150ml double cream
80ml water
15g chives, chopped
15g tarragon, chopped
3 tablespoons grainy mustard
1 teaspoon salt
black pepper
200g gorgonzola, cut into rough cubes
1 egg, beaten

Ottolenghi says that you can make the filling while the tart is baking, but I found it much easier to do all the filling prep first, so I've rejigged the recipe here - it takes more time, but I would have found the alternative way too stressful.

Bring a large pot of water to the boil and blanch the broccoli for about 2 minutes - you just want them to have gone a tiny bit tender. Drain and rinse with cold water.

Melt the butter in a frying pan and fry the leeks over low heat for 15 minutes, until they've softened right up (but not caramelised). Add the cream,, water, herbs, mustard, salt and some pepper and stir it all together. Take the leek mix off the heat and set aside.

Preheat the oven to 200°C.

Roll out two-thirds of the pastry into a circle big enough to cover a 25cm pie tin (it should be about 2mm thick). Make little holes in the pastry with a fork.

Cover the pastry with greaseproof paper and fill it with baking beans. Bake blind for 15 minutes, until it's light brown. Take the paper and beans out and give it another 5 so that it goes golden. Leave to cool.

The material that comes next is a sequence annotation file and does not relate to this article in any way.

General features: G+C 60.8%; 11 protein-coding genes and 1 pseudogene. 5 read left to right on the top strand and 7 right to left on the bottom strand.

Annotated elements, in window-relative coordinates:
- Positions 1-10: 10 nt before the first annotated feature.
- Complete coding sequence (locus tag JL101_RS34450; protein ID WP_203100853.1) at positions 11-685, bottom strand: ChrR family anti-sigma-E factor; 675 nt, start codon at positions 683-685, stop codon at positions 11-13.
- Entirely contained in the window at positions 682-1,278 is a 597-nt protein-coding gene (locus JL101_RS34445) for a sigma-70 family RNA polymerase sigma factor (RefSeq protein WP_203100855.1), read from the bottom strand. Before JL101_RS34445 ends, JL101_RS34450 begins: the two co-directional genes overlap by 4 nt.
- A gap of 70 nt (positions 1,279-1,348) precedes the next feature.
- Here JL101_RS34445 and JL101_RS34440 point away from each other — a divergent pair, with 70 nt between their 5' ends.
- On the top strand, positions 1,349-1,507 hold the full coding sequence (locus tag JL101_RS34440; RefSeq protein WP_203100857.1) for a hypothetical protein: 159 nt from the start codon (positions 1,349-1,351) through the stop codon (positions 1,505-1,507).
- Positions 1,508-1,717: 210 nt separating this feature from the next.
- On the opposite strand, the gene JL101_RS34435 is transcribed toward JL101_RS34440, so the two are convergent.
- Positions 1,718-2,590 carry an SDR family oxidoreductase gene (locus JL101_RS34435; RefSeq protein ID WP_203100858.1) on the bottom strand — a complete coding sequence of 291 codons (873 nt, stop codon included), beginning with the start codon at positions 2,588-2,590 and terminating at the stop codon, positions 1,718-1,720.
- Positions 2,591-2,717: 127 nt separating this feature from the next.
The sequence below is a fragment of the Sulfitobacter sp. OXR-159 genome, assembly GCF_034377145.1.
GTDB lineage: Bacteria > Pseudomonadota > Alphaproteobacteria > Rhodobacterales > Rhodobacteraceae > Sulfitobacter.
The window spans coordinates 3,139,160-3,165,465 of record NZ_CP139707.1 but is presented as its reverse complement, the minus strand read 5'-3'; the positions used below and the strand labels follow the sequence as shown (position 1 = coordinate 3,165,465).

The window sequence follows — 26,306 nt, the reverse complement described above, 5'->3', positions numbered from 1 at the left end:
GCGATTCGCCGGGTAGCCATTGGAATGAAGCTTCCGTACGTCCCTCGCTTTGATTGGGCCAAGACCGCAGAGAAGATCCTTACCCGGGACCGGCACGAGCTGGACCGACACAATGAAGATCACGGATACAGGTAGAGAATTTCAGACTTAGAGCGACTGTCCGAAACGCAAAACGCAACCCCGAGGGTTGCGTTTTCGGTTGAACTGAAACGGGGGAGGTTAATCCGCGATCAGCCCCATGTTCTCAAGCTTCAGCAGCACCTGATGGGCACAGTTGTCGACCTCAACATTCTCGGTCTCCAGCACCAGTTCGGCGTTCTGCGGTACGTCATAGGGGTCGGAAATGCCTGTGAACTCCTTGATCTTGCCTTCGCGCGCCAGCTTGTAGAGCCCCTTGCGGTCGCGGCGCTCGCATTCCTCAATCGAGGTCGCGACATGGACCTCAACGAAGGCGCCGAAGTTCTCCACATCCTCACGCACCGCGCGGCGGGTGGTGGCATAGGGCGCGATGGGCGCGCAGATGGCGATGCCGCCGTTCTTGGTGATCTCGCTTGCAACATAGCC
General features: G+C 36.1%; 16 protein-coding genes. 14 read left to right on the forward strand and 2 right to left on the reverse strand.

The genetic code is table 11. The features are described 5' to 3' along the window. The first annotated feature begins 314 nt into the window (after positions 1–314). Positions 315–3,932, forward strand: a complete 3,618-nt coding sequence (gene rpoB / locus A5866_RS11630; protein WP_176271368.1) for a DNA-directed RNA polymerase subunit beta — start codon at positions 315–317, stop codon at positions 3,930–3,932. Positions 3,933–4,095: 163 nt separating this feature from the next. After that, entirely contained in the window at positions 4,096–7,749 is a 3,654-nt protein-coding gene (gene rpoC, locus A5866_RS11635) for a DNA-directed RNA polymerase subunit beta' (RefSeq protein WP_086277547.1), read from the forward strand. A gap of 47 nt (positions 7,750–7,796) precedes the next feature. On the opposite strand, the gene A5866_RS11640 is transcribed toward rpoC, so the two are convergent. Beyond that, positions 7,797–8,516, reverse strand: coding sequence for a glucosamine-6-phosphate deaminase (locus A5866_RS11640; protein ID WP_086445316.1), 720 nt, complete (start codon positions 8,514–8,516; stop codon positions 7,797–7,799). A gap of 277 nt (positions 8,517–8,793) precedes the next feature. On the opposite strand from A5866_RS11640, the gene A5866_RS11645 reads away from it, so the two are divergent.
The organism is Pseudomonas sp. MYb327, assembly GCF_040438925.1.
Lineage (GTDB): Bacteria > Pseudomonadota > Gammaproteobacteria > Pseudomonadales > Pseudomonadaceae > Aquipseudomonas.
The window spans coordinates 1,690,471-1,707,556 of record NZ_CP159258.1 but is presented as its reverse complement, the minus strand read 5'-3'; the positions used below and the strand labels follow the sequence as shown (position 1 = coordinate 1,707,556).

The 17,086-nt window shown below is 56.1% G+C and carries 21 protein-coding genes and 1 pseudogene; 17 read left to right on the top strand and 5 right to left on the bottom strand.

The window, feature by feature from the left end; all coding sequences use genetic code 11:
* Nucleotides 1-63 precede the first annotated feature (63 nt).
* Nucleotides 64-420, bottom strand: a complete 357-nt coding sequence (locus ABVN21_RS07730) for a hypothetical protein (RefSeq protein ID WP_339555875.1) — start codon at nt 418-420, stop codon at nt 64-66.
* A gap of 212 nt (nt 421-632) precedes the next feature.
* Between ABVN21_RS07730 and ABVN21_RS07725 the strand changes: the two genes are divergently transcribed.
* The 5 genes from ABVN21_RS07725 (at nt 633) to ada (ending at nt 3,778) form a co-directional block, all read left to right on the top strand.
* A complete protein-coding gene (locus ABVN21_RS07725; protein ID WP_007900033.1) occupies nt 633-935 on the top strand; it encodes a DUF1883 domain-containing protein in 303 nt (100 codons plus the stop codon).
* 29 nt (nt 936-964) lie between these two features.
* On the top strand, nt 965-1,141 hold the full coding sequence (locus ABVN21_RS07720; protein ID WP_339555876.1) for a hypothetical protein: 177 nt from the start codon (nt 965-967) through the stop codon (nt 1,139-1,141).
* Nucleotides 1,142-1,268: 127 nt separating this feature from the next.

Spread the leek mixture over the bottom of your pastry case. Gently press the broccoli florets into the leek mix and then dot with the gorgonzola chunks.

Roll out a lid for your pie with the remaining pastry and then brush the edges of the pie case with the beaten egg before laying the lid on top. Try to make a good seal between the lid and the base, trimming off any excess pastry.

Glaze the lid with more of the beaten egg and bake the pie for 30 minutes, until golden brown.

Friday, July 20, 2018

'Pulled' tofu & turnip burgers